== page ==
Why not crew? Why not now?
Obviously from the financial backing shown by alumni, there is a great deal of support for giving varsity status back to men's crew. But there is also support from a lot of different areas even beyond alums.
A good, compelling case has been made that a varsity men's crew would easily pay for itself (budget neutral) and also be Title IX neutral. Those supporting restoration of varsity status have proposed limiting the Varsity Men's Crew roster to 20 athletes to keep Title IX compliance a non-issue. Wagner also said the men's crew can be nationally competitive without scholarships, as it was before.
And how much would it actually cost to reinstate the program? An op-ed piece in support of bringing back crew to varsity status was published back in early May. It even got the attention of Steve Politi who wondered why it couldn't happen.
Compelling argument from a student to restore crew. What say you, Julie Hermann? http://t.co/XsCmOuFGad— Steve Politi (@StevePoliti) May 6, 2015
In that op-ed, the writer, a rising senior at Rutgers and someone not on the crew team, stated that the University cited a huge expenditure would be required to bring back crew:
In a letter shared with the alumni, the university's athletic department countered that the cost to restore crew would be $40 million. This is absurd. Their estimate to build the new basketball practice facility is $70 million. How could restoring this working club program to varsity status that is asking for no scholarships, already owns their minimal equipment and uses a river to train cost more than half the price of a newly constructed building?
From what we could surmise, the $40 million figure included endowing 20 scholarships for women, endowing 12 scholarships for men, and some other very inflated and, likely, unnecessary budget lines. The alums estimated that it would cost the University about $120,000, which is the total annual cost not currently covered by endowments to operate the men's crew program at a Varsity DI level, including travel and other expenses.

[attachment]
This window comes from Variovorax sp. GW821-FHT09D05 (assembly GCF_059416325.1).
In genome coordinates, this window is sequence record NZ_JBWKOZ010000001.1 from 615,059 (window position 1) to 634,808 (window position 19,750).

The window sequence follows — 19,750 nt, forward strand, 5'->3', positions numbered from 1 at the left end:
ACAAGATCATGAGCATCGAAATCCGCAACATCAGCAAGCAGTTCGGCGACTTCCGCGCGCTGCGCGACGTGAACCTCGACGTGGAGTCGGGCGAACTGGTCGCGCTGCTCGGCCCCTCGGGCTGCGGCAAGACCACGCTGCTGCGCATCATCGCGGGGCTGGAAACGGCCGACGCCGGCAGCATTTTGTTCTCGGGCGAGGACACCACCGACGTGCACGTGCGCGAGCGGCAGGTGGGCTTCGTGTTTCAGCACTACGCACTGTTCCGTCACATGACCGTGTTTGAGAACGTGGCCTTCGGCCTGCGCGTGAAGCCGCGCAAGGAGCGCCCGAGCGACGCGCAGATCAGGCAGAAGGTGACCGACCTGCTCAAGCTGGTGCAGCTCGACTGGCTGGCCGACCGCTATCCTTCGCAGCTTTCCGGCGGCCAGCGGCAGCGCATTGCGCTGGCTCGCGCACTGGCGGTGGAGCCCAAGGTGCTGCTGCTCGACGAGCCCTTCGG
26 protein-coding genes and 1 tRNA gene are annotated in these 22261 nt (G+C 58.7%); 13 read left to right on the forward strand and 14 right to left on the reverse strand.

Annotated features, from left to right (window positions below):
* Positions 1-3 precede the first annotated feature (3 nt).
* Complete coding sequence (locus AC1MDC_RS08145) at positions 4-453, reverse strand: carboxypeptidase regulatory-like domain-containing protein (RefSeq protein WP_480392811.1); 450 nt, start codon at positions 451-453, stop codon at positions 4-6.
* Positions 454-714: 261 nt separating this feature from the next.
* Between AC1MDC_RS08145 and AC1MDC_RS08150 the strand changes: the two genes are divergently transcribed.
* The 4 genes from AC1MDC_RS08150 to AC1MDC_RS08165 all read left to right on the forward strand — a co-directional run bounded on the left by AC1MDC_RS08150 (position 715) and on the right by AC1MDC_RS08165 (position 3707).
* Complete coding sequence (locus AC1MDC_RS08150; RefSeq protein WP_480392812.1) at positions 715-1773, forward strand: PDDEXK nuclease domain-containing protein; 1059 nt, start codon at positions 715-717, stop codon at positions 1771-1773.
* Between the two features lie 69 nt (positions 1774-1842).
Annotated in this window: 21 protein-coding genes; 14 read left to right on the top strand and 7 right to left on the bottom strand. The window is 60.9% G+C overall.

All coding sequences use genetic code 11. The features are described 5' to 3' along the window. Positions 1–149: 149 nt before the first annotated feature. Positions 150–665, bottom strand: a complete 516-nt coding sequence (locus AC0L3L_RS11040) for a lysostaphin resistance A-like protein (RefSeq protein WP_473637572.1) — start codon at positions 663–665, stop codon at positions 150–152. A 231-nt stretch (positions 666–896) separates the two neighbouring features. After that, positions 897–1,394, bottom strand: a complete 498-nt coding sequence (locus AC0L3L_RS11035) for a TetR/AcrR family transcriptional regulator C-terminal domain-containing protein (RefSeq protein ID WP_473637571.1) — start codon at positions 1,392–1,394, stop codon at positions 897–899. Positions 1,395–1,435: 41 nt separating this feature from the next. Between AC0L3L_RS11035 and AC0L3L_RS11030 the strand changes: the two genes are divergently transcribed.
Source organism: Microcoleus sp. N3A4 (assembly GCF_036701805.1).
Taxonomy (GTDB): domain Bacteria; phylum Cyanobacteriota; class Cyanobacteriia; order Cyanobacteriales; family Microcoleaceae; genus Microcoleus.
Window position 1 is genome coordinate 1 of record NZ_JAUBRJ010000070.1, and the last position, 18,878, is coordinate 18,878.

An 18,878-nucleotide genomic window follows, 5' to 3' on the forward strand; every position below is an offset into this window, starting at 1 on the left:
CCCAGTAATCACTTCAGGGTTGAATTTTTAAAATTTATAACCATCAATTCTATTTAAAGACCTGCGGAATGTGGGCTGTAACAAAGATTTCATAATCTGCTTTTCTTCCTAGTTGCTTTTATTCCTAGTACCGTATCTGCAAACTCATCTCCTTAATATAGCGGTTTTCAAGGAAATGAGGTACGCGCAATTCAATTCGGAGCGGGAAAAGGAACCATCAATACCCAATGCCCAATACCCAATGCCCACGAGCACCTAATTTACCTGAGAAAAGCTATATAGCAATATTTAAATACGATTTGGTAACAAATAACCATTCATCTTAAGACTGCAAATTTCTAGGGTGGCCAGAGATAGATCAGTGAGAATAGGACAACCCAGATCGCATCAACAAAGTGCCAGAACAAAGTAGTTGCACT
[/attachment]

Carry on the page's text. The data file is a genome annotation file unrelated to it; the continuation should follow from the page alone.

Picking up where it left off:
Interestingly, there were concurrent resolutions passed by the New Jersey Senate and Assembly - ostensibly the same people who caused the financial crisis - to restore the cut programs. Senate Resolution 93 and Assembly Resolution 233, both promoted in 2007, " Urges the Board of Governors of Rutgers, the State University of New Jersey to reconsider its recent decision to eliminate certain athletic teams." Nice try, guys.
The Rutgers Crew Alumni (Friends of Rutgers Crew) were donating an average of $180,000.00 each year for the last few years leading up to when it was announced that the program would no longer have varsity status. That money was used to support both the men's and women's crew programs. The very large base of rowing alumni have shown that they are very willing and able to not only pay for the program annually, but also work to fully endow all costs once the program is restored to varsity status.
If you've read this site, you know I love writing about our facilities and the need for better ones. And I've written that the Class of 1914 Boathouse is a poor example of progress when compared to those elsewhere. The Crew Alumni, according to Wagner, are ready to work on a new boathouse, which obviously would benefit both the men's and women's crew. But at the same time, he states that the boathouse, which was built in 1950, "is not the limiting factor concerning competitiveness".
Today, there are between 60-70 high school and junior rowing programs in New Jersey. Forty years ago, that number was around seven, and only four were at public schools. The sport has grown, and continues to do so in New Jersey and across the country. It has a rich and proud tradition at Rutgers, one that deserves the opportunity to once again shine as a varsity program. It's time.
Bring. Back. Crew.
Next week: Men's swimming and tennis